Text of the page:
The grass roots Turkish lobby in America is relatively new. Though its influence is growing on a yearly basis, it is still dwarfed by other groups such as the plethora of Armenian-American interest groups



Turkish Interests in Congress

Like most congressional elections, especially in economic hard times, foreign policy plays little to no role in shaping the American voting calculus. Additionally, since the most critical foreign policy decisions are under the purview of the Presidency, there will be far more continuity in Turkish-American relations than there is changes. However, Turkish interests will probably be affected in a few ways, some symbolic and some substantive.

What has dominated the headlines in the Turkish press is the non-binding House resolution requesting that the President refer to the plight of Armenians during World War One as genocide, which has repeatedly failed to reach the floor of the House over the past couple decades. Though it carries no force of law and has no substantive effect on public policy, it has attracted a great deal of attention from all interested parties due to its symbolic importance. Though the partisan divide on the issue is far from absolute, Republicans tend to be less inclined to support it. Most people believe the issue won’t be tabled for the next two years and there will be no vote by the Foreign Affairs committee or on the House floor.

Needless to say, there are far more important Turkish interests at stake in the US Congress, particularly in regards to military cooperation, aid, and commerce between the two nations. Though it is impossible to examine all these points, suffice it to say that hundreds of millions of dollars are at stake on a yearly basis in the budgetary process. To make a precise assessment of whether the interests of the Turkish government and people are best served by a Democratic or Republican controlled House would be difficult, again because these issues are never decided upon by strict party-line votes. However, we can get a sense of which party is more hospitable to Turkish interests by following the money of Turkish American interest groups and the organizational resources these groups have within Congress.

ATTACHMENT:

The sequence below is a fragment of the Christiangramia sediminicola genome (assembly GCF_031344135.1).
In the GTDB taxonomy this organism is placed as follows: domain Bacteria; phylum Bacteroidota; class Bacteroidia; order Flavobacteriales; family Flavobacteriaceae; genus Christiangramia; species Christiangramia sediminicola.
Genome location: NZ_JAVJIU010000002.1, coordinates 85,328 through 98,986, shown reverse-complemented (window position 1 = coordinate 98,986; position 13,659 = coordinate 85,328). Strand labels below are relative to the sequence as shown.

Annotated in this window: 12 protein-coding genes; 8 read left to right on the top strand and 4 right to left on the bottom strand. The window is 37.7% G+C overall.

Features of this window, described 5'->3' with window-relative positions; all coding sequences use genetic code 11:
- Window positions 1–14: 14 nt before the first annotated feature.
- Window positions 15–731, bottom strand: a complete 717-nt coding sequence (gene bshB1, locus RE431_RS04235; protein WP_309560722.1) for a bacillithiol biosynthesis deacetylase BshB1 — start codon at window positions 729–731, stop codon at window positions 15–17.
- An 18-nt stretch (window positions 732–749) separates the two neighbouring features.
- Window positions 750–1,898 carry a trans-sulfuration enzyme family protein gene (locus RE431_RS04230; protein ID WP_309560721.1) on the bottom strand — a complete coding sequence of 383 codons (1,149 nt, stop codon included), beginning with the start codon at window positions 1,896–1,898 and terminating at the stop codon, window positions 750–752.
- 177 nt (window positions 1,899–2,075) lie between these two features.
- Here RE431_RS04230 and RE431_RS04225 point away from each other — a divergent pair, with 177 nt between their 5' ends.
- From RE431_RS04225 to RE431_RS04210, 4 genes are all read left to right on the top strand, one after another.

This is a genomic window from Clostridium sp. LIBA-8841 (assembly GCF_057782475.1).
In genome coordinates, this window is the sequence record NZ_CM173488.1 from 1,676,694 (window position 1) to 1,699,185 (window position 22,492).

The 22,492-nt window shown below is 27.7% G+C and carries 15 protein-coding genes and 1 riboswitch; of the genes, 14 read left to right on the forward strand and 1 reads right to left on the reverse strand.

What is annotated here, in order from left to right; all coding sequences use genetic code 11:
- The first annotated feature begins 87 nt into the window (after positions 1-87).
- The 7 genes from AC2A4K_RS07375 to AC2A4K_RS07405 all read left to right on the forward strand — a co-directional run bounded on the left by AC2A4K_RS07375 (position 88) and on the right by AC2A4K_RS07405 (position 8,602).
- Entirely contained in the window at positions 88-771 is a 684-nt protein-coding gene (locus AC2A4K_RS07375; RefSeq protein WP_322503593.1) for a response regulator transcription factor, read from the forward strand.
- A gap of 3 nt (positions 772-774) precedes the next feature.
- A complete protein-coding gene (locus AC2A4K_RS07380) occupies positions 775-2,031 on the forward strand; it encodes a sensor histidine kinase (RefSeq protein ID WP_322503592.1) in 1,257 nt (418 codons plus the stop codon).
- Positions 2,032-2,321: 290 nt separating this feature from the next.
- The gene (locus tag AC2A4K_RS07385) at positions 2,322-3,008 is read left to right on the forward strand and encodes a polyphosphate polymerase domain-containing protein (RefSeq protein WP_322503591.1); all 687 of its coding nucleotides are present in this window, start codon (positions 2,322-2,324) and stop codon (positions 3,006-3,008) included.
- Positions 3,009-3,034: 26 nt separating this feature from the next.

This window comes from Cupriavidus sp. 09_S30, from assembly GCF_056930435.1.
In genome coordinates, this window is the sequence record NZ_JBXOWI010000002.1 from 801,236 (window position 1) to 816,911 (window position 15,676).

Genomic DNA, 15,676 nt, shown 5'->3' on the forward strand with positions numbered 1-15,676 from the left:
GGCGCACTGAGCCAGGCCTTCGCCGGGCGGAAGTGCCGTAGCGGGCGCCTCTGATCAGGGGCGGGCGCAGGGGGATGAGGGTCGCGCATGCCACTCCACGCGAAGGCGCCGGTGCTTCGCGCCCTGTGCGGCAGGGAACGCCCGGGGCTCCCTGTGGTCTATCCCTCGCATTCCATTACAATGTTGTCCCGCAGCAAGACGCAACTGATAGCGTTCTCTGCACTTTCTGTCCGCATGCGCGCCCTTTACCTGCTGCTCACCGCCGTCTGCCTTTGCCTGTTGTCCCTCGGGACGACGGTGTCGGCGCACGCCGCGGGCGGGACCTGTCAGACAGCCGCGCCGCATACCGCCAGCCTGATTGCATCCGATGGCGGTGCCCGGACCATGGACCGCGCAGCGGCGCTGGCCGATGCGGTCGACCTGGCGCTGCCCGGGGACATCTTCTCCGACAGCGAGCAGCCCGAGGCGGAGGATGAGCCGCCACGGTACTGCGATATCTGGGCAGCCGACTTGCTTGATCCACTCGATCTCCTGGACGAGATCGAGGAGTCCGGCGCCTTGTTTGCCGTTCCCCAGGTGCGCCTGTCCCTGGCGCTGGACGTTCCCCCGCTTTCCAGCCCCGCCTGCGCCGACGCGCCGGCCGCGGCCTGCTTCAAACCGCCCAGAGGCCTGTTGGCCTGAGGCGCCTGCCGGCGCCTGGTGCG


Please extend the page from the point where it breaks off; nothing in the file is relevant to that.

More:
The grass roots Turkish lobby in America is relatively new. Though its influence is growing on a yearly basis,15 it is still dwarfed by other groups such as the plethora of Armenian-American interest groups and the spending of the Turkish government in direct lobbying.16 That said, the activities of the Turkish lobby are worth observing as a good proxy for where Turkish-Americans see their interests best served. The preeminent Turkish lobbying organization is the Turkish Coalition of America (TCA), established in 2007. Despite its recent formation, it has quickly organized a political action committee (Turkish Coalition USA) that strategically dispenses campaign contributions to Congressional candidates under the strict limitations and reporting requirements of federal campaign finance law. In the two most recent election cycles, TC-USA donated approximately $278,000 to various House candidates.

The partisan division of this money is skewed towards Republicans, but not terribly so, with a ratio favoring Republicans three to two. The giving also goes well beyond the Armenian genocide resolution, with only a handful of recipients (19 of the 82) sitting on the Foreign Affairs committee. Though the opposition to the resolution is important, it would seem to be a secondary issue. Those receiving the higher contributions are clearly targeted for their influence on some of the most policy-relevant and powerful committees in the House. Several were from the Financial Services (of importance to Turkish business interests), Transportation (a powerful appropriator), Rules (procedurally critical to the operation of the House), Armed Services, Energy and Commerce, and the Defense Appropriation subcommittee. Though money does not buy policy, it certainly makes key policy makers accessible to donating interest groups.